Analytics, be them Google Analytics or WordPress Statistics, offer site administrators (in this case, bloggers) the opportunity to track and understand where their traffic is coming from and how that traffic interacts with the blog. Classy and True, for example, is a WordPress.com blog and so uses the WordPress Statistics as analytics to learn more about visitors. The ability to see which posts are most popular tells the blogger to what her audience is more receptive.
The above chart leads the blogger to the realization that shorter, more humorous, posts, like “Remix Assignment” are more popular and that varied media help to drive more readers to visit. The most difficult part about WordPress Statistics, however, is that it does not show which posts were being read on the “Home page/ Archives” page of the blog. This skews the numbers because visits to the home page are in the upper 300s while the views of specific posts are still in double-digit numbers.
The blogger of Classy and True can also see which sites are the best for referring readers to the blog:
[T]he social sites that arrived in the 2000s did not create the social web, but they did structure it. This is really, really significant. In large part, they made sharing on the Internet an act of publishing (!), with all the attendant changes that come with that switch. Publishing social interactions makes them more visible, searchable, and adds a lot of metadata to your simple link or photo post. (Madrigal, 2012)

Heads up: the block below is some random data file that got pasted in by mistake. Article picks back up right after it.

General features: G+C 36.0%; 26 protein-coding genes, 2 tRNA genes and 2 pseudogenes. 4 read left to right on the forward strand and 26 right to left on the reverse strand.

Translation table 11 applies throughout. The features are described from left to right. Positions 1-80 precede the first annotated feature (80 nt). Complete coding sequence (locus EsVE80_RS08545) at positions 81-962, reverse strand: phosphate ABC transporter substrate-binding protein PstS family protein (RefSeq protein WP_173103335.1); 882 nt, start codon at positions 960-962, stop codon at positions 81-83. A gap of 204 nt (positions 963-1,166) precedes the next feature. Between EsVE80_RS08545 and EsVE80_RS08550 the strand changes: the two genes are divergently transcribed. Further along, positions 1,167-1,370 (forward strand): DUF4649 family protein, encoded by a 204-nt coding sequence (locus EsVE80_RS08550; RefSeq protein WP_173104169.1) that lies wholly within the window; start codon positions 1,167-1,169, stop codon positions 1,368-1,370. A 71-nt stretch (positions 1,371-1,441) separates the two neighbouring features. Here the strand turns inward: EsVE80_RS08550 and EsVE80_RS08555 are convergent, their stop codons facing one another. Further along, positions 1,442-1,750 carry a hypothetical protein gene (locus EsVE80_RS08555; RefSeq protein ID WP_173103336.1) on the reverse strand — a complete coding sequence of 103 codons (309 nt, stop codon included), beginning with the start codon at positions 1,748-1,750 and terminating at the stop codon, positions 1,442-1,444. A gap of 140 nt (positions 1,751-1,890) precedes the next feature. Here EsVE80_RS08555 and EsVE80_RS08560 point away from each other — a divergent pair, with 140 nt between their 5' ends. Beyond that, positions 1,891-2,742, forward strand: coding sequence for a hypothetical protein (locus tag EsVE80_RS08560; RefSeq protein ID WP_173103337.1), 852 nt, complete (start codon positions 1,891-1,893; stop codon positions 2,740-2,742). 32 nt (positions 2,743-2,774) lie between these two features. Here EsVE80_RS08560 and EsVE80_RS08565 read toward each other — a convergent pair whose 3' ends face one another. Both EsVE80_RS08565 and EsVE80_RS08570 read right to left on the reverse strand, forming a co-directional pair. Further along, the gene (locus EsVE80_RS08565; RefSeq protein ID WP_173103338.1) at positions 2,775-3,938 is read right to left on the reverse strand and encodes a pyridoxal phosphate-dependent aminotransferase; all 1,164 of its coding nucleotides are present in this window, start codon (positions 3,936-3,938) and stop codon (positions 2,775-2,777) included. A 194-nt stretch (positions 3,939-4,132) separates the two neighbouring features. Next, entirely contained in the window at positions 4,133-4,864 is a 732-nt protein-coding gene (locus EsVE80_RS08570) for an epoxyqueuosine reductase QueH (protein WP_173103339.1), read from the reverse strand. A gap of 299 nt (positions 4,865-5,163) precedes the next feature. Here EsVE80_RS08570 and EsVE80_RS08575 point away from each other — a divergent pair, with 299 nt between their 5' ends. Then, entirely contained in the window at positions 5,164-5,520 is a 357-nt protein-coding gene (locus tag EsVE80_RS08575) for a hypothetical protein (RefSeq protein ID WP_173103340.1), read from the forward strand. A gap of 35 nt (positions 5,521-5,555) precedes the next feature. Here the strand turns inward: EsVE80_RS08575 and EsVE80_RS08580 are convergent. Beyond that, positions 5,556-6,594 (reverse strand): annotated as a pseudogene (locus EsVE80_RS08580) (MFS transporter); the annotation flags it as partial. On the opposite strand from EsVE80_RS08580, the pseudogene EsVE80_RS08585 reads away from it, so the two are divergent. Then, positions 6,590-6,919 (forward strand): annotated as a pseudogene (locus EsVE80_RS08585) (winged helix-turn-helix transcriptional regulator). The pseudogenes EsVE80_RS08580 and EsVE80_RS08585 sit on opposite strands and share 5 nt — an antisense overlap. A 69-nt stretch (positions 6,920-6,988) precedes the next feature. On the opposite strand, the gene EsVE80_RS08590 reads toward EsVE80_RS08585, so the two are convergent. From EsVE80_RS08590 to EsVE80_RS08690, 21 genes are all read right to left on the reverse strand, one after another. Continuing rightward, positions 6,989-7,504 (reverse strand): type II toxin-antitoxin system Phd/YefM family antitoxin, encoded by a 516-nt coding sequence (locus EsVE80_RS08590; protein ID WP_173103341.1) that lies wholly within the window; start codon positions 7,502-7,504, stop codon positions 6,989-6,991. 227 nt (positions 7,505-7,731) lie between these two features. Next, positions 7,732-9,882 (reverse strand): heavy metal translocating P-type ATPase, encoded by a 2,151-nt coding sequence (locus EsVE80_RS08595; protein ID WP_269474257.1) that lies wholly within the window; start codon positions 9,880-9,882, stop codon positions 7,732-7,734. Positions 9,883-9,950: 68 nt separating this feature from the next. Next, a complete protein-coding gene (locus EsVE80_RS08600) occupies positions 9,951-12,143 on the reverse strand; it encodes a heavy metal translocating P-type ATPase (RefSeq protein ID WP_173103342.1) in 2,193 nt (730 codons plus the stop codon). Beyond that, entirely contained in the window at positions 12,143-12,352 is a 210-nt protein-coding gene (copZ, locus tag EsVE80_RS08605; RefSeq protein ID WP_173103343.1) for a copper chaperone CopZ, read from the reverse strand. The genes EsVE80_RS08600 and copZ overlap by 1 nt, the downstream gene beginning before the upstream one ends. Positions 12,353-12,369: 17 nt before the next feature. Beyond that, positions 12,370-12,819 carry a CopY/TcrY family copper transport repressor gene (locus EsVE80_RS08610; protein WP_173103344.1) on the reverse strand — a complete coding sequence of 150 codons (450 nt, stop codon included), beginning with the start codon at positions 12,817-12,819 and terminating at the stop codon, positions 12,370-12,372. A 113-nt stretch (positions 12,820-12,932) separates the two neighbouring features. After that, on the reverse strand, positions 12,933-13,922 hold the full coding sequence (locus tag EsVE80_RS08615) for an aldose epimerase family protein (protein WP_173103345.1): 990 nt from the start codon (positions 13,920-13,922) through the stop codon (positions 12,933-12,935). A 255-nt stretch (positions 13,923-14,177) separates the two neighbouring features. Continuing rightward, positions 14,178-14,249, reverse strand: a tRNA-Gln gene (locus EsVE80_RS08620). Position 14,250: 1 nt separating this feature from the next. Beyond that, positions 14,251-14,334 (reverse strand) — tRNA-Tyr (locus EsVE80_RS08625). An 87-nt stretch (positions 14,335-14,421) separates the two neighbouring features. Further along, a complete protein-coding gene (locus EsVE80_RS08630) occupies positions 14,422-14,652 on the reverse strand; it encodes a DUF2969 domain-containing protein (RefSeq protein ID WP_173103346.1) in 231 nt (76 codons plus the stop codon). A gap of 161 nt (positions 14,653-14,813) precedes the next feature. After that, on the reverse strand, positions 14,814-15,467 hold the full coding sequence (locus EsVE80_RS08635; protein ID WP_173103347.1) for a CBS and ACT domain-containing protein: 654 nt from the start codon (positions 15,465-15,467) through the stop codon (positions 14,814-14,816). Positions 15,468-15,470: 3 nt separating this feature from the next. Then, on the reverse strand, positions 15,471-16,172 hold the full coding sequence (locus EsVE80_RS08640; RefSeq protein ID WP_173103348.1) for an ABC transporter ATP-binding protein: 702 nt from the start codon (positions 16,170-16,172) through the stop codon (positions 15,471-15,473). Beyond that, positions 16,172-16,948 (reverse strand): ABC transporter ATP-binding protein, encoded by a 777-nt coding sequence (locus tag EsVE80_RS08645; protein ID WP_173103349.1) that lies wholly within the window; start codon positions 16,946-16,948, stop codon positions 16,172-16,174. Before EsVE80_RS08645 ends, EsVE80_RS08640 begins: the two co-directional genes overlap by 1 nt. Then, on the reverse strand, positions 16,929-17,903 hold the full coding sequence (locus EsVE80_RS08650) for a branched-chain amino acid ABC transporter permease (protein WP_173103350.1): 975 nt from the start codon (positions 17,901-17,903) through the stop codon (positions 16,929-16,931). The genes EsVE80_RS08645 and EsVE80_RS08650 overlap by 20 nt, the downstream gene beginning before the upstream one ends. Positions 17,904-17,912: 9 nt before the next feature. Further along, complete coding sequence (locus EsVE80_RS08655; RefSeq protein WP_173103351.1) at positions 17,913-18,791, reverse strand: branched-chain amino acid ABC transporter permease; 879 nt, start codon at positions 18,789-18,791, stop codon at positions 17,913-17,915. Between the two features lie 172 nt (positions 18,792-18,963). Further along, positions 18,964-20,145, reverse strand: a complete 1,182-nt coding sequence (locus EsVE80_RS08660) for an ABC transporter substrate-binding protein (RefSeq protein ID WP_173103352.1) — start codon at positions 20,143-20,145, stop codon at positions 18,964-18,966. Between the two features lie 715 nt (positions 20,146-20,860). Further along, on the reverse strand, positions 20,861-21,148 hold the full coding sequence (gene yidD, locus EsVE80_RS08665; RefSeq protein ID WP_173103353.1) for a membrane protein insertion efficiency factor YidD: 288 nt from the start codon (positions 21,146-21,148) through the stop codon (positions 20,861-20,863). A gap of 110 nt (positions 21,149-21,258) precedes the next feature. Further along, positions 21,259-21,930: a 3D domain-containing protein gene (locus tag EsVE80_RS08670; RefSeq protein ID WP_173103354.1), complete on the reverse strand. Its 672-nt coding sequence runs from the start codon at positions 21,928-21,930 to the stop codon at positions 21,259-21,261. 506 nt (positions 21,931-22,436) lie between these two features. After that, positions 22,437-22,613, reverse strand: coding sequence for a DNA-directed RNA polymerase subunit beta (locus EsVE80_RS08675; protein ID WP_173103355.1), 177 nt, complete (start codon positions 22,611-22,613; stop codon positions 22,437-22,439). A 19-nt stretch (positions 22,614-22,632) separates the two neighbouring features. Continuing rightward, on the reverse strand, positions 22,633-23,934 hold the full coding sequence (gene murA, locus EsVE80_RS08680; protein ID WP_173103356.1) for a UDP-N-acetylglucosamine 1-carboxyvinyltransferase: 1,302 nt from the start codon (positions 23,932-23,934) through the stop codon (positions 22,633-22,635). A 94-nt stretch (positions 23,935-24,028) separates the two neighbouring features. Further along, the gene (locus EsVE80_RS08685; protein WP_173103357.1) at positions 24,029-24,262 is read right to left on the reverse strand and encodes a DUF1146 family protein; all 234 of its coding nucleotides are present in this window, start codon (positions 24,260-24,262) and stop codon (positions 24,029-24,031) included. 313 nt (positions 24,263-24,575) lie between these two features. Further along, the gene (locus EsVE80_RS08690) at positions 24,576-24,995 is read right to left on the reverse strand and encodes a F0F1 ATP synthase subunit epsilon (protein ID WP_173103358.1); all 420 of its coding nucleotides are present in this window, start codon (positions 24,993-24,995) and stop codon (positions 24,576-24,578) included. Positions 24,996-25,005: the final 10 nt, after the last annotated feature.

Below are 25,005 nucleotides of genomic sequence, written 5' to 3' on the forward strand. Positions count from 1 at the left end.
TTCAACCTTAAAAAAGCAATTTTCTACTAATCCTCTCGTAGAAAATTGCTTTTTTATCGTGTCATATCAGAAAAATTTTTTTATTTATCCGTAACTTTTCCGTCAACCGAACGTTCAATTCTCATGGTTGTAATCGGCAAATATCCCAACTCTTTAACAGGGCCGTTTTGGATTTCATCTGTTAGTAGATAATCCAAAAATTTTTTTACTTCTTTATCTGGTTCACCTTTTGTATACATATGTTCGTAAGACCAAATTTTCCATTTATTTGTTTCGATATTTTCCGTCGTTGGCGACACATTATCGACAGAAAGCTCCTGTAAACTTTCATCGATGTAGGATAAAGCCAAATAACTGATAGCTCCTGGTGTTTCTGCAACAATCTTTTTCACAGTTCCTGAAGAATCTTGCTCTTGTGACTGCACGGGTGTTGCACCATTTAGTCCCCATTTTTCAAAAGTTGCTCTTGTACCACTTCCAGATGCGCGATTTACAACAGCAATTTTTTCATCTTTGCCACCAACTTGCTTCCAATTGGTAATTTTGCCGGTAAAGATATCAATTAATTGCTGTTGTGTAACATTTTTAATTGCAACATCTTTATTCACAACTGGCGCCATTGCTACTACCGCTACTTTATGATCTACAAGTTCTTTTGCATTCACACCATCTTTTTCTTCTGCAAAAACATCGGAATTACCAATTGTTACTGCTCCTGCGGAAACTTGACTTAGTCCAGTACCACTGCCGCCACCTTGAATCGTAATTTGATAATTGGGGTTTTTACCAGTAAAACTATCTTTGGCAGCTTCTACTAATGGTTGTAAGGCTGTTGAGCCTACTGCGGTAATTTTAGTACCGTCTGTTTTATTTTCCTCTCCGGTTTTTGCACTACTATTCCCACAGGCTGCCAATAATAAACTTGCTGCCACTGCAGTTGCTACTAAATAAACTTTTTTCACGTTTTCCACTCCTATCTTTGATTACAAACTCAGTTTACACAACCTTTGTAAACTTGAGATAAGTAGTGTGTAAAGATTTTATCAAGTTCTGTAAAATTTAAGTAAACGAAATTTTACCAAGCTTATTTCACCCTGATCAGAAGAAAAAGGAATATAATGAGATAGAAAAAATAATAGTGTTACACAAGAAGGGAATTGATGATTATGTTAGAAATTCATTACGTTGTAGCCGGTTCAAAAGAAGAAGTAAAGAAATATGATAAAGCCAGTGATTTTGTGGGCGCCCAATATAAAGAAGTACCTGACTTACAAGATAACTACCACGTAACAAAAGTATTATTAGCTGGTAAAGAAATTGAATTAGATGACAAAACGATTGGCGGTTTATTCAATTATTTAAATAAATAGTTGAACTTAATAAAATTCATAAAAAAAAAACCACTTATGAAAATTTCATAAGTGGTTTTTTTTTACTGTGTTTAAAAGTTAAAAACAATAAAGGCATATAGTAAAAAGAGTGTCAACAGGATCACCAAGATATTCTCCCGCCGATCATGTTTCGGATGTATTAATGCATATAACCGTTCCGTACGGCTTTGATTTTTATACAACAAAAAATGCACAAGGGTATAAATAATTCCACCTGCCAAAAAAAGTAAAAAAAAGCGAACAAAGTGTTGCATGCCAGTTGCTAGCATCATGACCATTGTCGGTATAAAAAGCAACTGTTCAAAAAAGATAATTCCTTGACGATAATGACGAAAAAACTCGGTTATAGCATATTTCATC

As Alex Madrigal states in the above quotation, sharing itself has become a form of publishing, just as permanent as the original blog post. For this reason, sharing fresh posts through Facebook and Twitter extend the synapses of the original post, much like the human brain forms new and lasting connections through learning and maturing. The links become part of the permanence of the publication and connect it to dozens of other places on the vast internet. Analytics tell the blogger about each referrer website (usually social media) and helps the blogger build a network of connections and pingbacks to draw a larger potential audience. If Facebook is the top referrer, then the blogger knows that Facebook is the best way to share new and important posts.
While North America is not considered the number one sharer of posts, it is clear that many countries are full of users who share most of what they come across online:
“Internet Trends” Slide 27 from D11 Conference (Meeker, M. & Wu, L., 2013)
If an average of twenty-four percent of users across the world regularly share content they come across online, then it is clear why statistics about referrers are important to any blogger’s knowledge of his or her blog. If one reader enjoys a particular post and shares it with like-minded friends and networks, that is a simple way to help an audience expand.